WV ATC's Tina Hatfield, a former educator once named Teacher of the Year in her county, provides these back to school tips for teachers and for parents.
Back to School Tips for Teachers
1. Accommodate the visual learning styles of students with autism. Providing visuals of notes, or other material the student is expected to learn, may improve academic, social, and behavior expectations.
2. Role playing how to “think it-don’t say it” with a child may help him or her recognize when and how to speak aloud during class.
3. Please be very considerate before instructing a student with autism to maintain eye contact with you. Not making eye contact isn’t a sign of poor attention or disrespect. Many students describe eye contact as “painful,” or “uncomfortable.” Their feelings should be respected.
4. Communicate with the family to learn about your student. Ask what things may trigger a meltdown, what the student likes and dislikes, what he or she is good at. Use a peer buddy for note taking.
5. Plan for a “safe space” for whenever things get overwhelming. Providing a quite area or another room the student can go to if he or she needs to calm down may help prevent difficulties.
6. Compliment and provide positive reinforcement even during brief, simple interactions.
7. Develop a structured class routine. Prepare the student in advance if something in a typical routine must change.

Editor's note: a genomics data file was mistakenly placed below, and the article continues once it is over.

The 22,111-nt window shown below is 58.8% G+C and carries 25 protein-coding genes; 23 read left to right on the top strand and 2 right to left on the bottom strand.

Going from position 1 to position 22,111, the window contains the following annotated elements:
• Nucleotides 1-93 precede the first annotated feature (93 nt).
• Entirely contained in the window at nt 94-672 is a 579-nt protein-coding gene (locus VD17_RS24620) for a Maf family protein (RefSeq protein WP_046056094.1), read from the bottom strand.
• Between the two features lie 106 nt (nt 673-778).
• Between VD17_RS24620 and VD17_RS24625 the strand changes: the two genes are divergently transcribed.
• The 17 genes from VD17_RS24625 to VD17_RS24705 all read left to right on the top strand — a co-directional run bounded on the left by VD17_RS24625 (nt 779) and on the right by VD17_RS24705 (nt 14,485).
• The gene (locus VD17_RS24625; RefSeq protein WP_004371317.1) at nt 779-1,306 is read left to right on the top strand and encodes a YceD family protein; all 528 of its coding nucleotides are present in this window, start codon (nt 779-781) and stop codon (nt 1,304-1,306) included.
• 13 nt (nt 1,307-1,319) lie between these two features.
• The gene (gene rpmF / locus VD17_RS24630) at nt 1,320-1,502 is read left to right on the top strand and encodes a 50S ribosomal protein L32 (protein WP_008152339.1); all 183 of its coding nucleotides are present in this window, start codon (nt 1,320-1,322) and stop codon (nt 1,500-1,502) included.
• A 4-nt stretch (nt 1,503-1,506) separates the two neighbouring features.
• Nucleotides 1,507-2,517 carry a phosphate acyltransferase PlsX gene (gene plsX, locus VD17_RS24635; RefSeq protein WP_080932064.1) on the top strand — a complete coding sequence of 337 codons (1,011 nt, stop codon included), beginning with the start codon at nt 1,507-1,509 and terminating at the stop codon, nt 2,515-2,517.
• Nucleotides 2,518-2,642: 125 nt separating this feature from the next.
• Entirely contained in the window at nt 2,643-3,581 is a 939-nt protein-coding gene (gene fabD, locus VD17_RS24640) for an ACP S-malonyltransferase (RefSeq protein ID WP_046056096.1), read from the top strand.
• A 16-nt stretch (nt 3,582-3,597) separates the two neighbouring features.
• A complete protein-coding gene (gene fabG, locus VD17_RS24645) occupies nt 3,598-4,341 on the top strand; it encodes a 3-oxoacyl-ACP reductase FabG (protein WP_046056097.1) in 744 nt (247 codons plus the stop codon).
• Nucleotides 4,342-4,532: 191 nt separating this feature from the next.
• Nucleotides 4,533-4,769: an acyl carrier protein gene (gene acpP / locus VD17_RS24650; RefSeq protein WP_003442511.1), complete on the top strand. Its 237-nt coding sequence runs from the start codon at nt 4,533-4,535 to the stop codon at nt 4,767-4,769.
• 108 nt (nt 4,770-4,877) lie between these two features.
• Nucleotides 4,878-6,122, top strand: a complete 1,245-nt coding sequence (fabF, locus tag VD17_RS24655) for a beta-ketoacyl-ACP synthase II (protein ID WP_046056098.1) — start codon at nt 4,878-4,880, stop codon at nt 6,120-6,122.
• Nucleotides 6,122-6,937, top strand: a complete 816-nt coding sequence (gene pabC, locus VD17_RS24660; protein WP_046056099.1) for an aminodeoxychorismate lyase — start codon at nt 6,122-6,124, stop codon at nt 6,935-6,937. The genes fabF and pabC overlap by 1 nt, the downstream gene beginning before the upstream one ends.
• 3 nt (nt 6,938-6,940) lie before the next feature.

8. Be considerate of sensory issues. Some smells, sounds, lighting situations, etc. can cause a sensory overload. Be sure to offer self-soothing techniques that the student can use.
9. Remain calm and patient. We are all in this together and the more support the student has, the more success he or she will have.
Back to School Tips for Parents
1. Start getting your child back into the school routine as early as possible.
2. Visit the school before school starts so you and the child can meet the teacher and get acclimated to the new classroom. This may also give you time to talk with a new teacher about effective strategies.
3. Understand that not all challenges are related to autism. Your child is still a child. He or she may be acting like any child of that age.
4. Believe in yourself as much as you believe in your child. No one knows your child better than you know your child.
5. Discuss the unexpected. You can’t know everything that will happen during the school day but using strategies like Social Stories may help familiarize your child with routines, and provide tips for when the unexpected occurs.
6. Teach and review school related “hidden curriculum.” Go over the “dos and don’ts” of school expectations.
7. Establish communication early with all staff that will be interacting with your child. This is to help prepare you as well as your child for the upcoming year.
8. Smile! Your child loves you!